Maybe you can’t get to your polling place, or you don’t enjoy voting in person. Maybe you’re unsure you’ll make it to the polls in time with your busy schedule. Maybe you’ll be away on vacation when Election Day arrives.
Whatever your reason for voting absentee, Friday, Oct. 28, is the final day for registered voters to request an absentee ballot ahead of Idaho’s Nov. 8 general election.
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Registered voters may visit the Idaho Secretary of State’s election website www.voteidaho.gov, or their county clerk’s office to request an absentee ballot by 5 p.m. local time on Friday. Once they receive their absentee ballot, Idaho voters will want to act quickly. All absentee ballots must be received by their local county clerk’s office no later than when the polls close at 8 p.m. on Nov. 8. Dropping a completed absentee ballot in the mail on or the day before Election Day all but ensures the vote will not be counted; the ballot must be received by the county clerk — either by mail, at a ballot drop box or delivered in person — before the polls close in order to be counted.
If interested voters miss Friday’s deadline to request an absentee ballot, there are still two ways for them to cast their ballots and vote.
First, early voting or in-person absentee voting is underway in all 44 Idaho counties and continues until 5 p.m. on Nov. 4. Early voting allows Idahoans to vote in person at an early voting location much like they would at the polls on Election Day, according to the Idaho Secretary of State’s Office. In-person absentee voting allows a voter to complete an absentee ballot at their local county clerk’s office.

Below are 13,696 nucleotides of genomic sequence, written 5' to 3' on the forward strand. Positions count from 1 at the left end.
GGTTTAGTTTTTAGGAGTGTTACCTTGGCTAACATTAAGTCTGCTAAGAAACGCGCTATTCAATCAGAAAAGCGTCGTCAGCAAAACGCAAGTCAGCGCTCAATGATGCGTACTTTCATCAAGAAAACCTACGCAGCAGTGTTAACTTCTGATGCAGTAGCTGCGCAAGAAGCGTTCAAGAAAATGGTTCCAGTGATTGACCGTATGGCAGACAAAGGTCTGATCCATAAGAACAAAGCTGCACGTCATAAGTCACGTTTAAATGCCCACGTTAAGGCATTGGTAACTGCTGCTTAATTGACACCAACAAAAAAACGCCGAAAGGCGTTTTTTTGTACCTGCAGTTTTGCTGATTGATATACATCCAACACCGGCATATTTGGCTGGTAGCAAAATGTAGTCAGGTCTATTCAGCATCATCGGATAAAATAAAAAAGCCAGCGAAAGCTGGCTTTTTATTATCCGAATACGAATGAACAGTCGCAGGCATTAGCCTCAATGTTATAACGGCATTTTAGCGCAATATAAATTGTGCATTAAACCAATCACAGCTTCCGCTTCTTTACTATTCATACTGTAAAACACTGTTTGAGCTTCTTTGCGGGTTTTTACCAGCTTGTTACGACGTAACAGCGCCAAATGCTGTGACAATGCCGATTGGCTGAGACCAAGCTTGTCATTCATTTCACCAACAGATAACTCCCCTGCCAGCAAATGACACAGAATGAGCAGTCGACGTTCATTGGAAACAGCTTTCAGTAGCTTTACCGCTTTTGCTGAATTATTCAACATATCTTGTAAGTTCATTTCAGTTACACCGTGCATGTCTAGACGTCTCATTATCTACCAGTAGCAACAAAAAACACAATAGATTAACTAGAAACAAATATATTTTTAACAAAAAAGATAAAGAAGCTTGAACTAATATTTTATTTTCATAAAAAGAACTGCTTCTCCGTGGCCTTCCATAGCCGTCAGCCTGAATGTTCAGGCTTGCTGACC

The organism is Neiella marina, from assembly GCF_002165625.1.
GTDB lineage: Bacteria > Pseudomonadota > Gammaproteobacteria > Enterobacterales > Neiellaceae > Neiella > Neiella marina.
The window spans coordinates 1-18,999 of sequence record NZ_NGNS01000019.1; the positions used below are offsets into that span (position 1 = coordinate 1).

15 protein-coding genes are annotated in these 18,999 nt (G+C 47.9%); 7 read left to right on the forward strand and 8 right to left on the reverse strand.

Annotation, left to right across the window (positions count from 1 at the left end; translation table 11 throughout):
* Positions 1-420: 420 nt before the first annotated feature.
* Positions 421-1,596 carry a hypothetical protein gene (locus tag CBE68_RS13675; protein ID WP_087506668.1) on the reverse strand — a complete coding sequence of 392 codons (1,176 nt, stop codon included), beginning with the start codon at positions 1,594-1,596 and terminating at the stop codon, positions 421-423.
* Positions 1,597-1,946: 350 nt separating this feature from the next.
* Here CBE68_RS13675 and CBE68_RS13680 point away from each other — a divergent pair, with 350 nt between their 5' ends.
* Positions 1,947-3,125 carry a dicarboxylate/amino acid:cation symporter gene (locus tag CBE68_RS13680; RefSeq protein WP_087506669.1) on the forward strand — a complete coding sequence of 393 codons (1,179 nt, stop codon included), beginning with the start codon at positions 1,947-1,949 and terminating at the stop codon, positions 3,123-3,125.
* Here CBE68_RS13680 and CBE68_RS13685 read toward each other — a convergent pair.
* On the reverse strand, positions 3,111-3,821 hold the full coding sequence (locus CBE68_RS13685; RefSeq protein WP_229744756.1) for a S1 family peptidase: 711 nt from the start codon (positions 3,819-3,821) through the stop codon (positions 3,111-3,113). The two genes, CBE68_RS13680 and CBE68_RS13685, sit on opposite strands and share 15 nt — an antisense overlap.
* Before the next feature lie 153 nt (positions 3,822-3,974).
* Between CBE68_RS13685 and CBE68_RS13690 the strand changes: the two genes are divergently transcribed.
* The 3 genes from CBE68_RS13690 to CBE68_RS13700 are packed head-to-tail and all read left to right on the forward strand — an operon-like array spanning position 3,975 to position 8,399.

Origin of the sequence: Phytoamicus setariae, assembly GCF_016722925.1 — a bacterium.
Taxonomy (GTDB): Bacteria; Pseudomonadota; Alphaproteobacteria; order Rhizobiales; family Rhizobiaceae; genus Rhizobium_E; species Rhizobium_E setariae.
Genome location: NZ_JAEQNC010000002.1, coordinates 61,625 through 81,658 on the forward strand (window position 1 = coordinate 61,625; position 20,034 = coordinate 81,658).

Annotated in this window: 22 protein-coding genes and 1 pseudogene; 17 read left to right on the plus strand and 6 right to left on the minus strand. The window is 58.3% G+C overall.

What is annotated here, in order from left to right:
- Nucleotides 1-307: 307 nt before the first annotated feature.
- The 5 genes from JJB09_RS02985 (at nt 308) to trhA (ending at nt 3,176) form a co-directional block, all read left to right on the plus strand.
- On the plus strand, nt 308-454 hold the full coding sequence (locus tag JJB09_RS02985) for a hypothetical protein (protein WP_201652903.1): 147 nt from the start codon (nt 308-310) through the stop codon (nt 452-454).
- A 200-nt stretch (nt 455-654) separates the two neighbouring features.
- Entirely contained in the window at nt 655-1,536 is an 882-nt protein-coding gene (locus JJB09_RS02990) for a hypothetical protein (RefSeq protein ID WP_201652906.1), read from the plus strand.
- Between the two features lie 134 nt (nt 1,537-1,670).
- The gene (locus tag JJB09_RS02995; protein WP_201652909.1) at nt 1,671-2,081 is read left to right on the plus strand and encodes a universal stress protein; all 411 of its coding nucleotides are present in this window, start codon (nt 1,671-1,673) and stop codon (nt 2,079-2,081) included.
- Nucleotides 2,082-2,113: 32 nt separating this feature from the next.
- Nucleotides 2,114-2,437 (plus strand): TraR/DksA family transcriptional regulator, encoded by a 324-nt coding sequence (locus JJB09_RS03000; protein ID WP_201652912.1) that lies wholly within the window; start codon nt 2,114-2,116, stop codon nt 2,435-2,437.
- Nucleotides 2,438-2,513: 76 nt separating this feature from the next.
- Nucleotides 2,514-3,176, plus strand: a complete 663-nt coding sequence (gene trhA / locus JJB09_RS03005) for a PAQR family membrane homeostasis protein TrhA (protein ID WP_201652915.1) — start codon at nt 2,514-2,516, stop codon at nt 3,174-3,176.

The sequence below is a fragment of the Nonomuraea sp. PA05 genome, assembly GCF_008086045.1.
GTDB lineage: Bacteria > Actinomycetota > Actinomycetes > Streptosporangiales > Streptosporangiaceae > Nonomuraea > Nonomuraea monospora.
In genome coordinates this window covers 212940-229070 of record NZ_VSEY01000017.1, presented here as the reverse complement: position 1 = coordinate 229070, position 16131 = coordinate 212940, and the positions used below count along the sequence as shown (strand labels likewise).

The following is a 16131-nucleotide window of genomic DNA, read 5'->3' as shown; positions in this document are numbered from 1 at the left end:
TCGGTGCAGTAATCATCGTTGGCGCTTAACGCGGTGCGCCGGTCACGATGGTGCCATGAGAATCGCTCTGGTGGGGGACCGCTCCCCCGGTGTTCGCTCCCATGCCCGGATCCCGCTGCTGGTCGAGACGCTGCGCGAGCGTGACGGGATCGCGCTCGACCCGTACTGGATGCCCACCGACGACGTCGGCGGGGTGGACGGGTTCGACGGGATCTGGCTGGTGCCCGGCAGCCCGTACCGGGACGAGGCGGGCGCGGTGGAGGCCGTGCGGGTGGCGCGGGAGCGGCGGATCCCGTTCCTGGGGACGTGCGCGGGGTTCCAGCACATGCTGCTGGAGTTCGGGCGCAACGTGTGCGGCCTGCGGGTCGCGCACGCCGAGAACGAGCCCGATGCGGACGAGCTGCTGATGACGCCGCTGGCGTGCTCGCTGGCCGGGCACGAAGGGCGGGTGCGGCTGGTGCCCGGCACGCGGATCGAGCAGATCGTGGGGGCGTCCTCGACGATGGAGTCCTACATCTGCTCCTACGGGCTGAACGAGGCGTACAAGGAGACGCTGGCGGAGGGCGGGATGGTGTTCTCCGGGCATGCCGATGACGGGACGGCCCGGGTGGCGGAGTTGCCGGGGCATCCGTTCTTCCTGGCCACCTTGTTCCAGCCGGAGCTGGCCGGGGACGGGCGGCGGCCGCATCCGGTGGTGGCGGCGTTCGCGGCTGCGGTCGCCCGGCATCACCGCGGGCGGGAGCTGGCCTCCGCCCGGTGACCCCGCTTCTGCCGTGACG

Second, polls across the Gem State will be open for in-person voting on Nov. 8 from 8 a.m. to 8 p.m. local time. Although the deadline to pre-register to vote ahead of the election has already passed, interested voters may register at the polls on Election Day, then fill out their ballots.
When new voters go to register, a poll worker will ask for identification and proof of residency dated at least 30 days prior to the election. Unregistered voters may meet those requirements by:
- showing an Idaho driver’s license or state-issued ID card;
- showing a current student ID card from a postsecondary education institution in Idaho, alongside a current fee statement addressed to them at a residence within the voting precinct;
- or providing a document that contains a valid Idaho address in the precinct, along with a photo identification card.
Idahoans can check whether they are registered to vote, where their polling place is and which legislative and congressional district they live in by visiting www.voteidaho.gov. Because of the 2021 redistricting process, many Idahoans will have a new polling place or live in a new legislative or congressional district for the first time in 10 years.
Why does the 2022 election matter in Idaho?
The 2022 elections will shape government and politics in Idaho and across the country for years.
One of Idaho’s U.S. Senate seats and both of its seats in the U.S. House of Representatives are up for election.
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It’s also a major state election with all statewide offices such as governor, attorney general, secretary of state and superintendent of public instruction up for election.
All 105 seats in the Idaho Legislature are up for election, but more than half of the races will not be contested because Democrats are not fielding candidates in dozens of races.
There is also a proposed amendment to the Idaho Constitution that would allow the Idaho legislature to call itself back into session, and a nonbinding advisory question asking Idahoans whether they approve or disapprove of the action Gov. Brad Little and the Idaho Legislature took with regard to taxes and education funds during the Sept. 1 special session of the Idaho Legislature.
Depending on where they live, Idahoans may also have county offices, community college trustees or nonpartisan judges on their ballots.